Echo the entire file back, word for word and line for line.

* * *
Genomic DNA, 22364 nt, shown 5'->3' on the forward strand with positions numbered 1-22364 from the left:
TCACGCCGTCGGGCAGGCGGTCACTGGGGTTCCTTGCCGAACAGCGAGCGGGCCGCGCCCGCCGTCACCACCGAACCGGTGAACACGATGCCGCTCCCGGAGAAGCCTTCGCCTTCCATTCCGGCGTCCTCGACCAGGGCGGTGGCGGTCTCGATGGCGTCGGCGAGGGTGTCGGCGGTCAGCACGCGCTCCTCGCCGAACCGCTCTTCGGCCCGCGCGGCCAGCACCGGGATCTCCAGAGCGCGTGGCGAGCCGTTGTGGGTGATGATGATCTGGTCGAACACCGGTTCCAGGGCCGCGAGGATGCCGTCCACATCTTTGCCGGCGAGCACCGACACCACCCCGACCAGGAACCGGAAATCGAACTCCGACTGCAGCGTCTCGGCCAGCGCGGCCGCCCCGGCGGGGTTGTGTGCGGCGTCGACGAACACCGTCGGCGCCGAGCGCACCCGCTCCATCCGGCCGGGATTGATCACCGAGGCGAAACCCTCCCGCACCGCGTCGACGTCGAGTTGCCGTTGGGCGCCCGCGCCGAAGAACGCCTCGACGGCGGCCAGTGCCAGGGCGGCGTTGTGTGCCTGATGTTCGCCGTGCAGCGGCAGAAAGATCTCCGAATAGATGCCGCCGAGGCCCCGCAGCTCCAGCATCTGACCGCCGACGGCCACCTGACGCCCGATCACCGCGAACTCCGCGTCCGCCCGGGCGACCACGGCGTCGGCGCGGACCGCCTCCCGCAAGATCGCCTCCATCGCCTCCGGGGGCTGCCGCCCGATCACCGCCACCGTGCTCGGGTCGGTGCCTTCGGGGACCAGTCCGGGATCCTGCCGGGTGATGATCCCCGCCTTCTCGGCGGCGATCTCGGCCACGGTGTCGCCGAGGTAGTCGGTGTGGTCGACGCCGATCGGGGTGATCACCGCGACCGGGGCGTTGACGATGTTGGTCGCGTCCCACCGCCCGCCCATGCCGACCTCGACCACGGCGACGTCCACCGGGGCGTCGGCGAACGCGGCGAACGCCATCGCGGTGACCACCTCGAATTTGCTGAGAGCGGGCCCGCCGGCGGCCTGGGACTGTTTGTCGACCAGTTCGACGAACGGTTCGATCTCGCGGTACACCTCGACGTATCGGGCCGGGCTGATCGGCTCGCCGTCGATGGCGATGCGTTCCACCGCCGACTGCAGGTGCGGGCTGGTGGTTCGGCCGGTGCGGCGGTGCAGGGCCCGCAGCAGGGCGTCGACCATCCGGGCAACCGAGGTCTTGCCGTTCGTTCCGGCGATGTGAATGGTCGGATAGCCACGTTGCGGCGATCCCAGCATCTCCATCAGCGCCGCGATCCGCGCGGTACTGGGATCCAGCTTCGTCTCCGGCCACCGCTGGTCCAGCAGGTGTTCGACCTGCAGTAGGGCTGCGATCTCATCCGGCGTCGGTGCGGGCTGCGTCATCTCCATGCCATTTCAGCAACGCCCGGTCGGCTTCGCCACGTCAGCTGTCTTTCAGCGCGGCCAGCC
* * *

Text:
Genomic DNA, 22364 nt, shown 5'->3' on the forward strand with positions numbered 1-22364 from the left:
TCACGCCGTCGGGCAGGCGGTCACTGGGGTTCCTTGCCGAACAGCGAGCGGGCCGCGCCCGCCGTCACCACCGAACCGGTGAACACGATGCCGCTCCCGGAGAAGCCTTCGCCTTCCATTCCGGCGTCCTCGACCAGGGCGGTGGCGGTCTCGATGGCGTCGGCGAGGGTGTCGGCGGTCAGCACGCGCTCCTCGCCGAACCGCTCTTCGGCCCGCGCGGCCAGCACCGGGATCTCCAGAGCGCGTGGCGAGCCGTTGTGGGTGATGATGATCTGGTCGAACACCGGTTCCAGGGCCGCGAGGATGCCGTCCACATCTTTGCCGGCGAGCACCGACACCACCCCGACCAGGAACCGGAAATCGAACTCCGACTGCAGCGTCTCGGCCAGCGCGGCCGCCCCGGCGGGGTTGTGTGCGGCGTCGACGAACACCGTCGGCGCCGAGCGCACCCGCTCCATCCGGCCGGGATTGATCACCGAGGCGAAACCCTCCCGCACCGCGTCGACGTCGAGTTGCCGTTGGGCGCCCGCGCCGAAGAACGCCTCGACGGCGGCCAGTGCCAGGGCGGCGTTGTGTGCCTGATGTTCGCCGTGCAGCGGCAGAAAGATCTCCGAATAGATGCCGCCGAGGCCCCGCAGCTCCAGCATCTGACCGCCGACGGCCACCTGACGCCCGATCACCGCGAACTCCGCGTCCGCCCGGGCGACCACGGCGTCGGCGCGGACCGCCTCCCGCAAGATCGCCTCCATCGCCTCCGGGGGCTGCCGCCCGATCACCGCCACCGTGCTCGGGTCGGTGCCTTCGGGGACCAGTCCGGGATCCTGCCGGGTGATGATCCCCGCCTTCTCGGCGGCGATCTCGGCCACGGTGTCGCCGAGGTAGTCGGTGTGGTCGACGCCGATCGGGGTGATCACCGCGACCGGGGCGTTGACGATGTTGGTCGCGTCCCACCGCCCGCCCATGCCGACCTCGACCACGGCGACGTCCACCGGGGCGTCGGCGAACGCGGCGAACGCCATCGCGGTGACCACCTCGAATTTGCTGAGAGCGGGCCCGCCGGCGGCCTGGGACTGTTTGTCGACCAGTTCGACGAACGGTTCGATCTCGCGGTACACCTCGACGTATCGGGCCGGGCTGATCGGCTCGCCGTCGATGGCGATGCGTTCCACCGCCGACTGCAGGTGCGGGCTGGTGGTTCGGCCGGTGCGGCGGTGCAGGGCCCGCAGCAGGGCGTCGACCATCCGGGCAACCGAGGTCTTGCCGTTCGTTCCGGCGATGTGAATGGTCGGATAGCCACGTTGCGGCGATCCCAGCATCTCCATCAGCGCCGCGATCCGCGCGGTACTGGGATCCAGCTTCGTCTCCGGCCACCGCTGGTCCAGCAGGTGTTCGACCTGCAGTAGGGCTGCGATCTCATCCGGCGTCGGTGCGGGCTGCGTCATCTCCATGCCATTTCAGCAACGCCCGGTCGGCTTCGCCACGTCAGCTGTCTTTCAGCGCGGCCAGCC